Every year, the Geminid meteor shower peaks around the 14th of December, and many VHF radio amateurs make contacts by bouncing signals off the meteor trails left behind. The maximum distance tends to be similar to Sporadic-E i.e. in the region of 2300 km.
During this year’s Geminids, Stamen LZ1KU announced a surprise reception on 144 MHz of Jon OY9JD on the Faroe Islands, a distance of 3075 km!
A composite of the screenshot from LZ1KU is shown below…
As can be seen, the mode used was MSK144 and there is one decode from OY9JD.
On an online forum later, OY9JD did confirm that he was on air at that time…
Even though there was no two-way contact on this occasion, it is still an impressive distance for 144 MHz. Remember that 3075 km is roughly the distance across the North Atlantic between Ireland and Newfoundland.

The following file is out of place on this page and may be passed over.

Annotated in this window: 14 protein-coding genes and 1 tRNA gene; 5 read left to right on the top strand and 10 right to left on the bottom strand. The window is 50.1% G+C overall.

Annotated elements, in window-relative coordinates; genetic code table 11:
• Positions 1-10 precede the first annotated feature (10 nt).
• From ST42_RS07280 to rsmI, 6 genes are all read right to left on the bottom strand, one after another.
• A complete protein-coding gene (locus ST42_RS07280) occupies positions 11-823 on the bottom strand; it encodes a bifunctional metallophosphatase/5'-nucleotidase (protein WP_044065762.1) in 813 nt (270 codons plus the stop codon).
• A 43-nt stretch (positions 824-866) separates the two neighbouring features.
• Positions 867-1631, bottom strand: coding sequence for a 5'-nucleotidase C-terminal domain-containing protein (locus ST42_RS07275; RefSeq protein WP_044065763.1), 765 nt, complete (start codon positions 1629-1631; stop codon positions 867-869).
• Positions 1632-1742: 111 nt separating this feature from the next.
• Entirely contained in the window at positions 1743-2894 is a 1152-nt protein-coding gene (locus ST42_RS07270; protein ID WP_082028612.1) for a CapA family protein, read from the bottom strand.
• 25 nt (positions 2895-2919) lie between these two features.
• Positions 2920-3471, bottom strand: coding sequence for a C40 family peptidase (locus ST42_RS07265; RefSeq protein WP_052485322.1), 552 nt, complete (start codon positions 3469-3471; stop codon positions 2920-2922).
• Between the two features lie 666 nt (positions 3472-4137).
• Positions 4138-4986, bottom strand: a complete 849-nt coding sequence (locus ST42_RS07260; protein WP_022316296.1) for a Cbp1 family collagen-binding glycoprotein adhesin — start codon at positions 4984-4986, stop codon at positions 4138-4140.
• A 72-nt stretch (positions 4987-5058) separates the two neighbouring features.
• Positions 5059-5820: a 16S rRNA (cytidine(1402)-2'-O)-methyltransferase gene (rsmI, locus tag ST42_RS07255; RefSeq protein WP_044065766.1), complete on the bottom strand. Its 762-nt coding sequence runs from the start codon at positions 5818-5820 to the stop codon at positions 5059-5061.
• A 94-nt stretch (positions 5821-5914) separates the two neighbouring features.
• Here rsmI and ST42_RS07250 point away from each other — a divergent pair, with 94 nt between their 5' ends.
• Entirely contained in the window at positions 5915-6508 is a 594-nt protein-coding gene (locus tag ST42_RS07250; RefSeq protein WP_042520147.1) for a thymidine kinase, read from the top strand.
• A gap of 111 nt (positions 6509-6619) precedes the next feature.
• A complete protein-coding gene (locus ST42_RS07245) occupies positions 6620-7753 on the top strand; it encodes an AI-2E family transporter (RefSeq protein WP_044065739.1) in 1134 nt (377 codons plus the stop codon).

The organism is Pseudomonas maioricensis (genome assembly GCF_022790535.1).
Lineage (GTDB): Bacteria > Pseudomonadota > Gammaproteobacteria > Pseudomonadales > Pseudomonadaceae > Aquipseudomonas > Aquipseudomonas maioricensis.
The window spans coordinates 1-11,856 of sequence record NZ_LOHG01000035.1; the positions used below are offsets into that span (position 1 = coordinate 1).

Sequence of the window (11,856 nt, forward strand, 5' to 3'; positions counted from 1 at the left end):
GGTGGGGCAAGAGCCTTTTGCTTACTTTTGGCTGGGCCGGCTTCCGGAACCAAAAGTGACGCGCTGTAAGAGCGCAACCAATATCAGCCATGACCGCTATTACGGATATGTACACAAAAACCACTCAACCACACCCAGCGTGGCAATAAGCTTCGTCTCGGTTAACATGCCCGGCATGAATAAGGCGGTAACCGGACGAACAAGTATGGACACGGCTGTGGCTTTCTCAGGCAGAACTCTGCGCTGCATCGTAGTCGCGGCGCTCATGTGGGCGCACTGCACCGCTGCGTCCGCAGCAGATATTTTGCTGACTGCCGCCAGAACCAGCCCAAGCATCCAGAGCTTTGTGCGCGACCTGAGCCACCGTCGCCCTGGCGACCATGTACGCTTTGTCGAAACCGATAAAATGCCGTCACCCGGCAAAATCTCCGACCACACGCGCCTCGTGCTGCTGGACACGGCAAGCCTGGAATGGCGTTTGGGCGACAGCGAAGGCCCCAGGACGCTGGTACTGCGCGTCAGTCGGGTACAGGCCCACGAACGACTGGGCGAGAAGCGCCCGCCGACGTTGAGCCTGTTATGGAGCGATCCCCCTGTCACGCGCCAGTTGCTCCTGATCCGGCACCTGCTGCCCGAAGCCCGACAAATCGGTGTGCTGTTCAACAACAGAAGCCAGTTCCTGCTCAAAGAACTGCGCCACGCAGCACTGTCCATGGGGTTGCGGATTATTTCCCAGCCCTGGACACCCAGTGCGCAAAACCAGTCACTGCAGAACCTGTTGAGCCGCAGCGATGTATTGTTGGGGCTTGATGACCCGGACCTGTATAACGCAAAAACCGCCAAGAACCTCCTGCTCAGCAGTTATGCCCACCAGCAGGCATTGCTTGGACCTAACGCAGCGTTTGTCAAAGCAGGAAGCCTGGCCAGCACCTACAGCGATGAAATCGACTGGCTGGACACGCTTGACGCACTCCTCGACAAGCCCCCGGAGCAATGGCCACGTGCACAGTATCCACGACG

In fact, 3075 km to the west from OY9JD actually reaches the remote areas of Labrador in NE Canada.
Mode of Propagation???… Most meteor trails capable of supporting propagation of 144 MHz signals last for a fraction of a second at best with the occasional one lasting several seconds.
It does seem likely that on this particular occasion, two meteor trails in just the right spot happened at the same time.
In other words, the MSK144 signal from OY9JD was reflected off the ionized trail of one meteor, then hit off another trail several hundred km later, and then was picked up in Bulgaria.
As you might imagine, this isn’t that common as it requires there to be two meteor trails to be just in the right place and at just the right time.
Tropo Assist?… As for did tropo play a part in the path? The conditions looked pretty poor as can be seen from the image below.
Conclusion… I’d suggest that the most likely mode of propagation was two-hop meteor scatter.
North Atlantic on 144 MHz??? … Here is an intriguing thought: If a signal at 144 MHz can get 3075 km from the Faroe Islands to Bulgaria then why not across the North Atlantic from Ireland/UK to Newfoundland?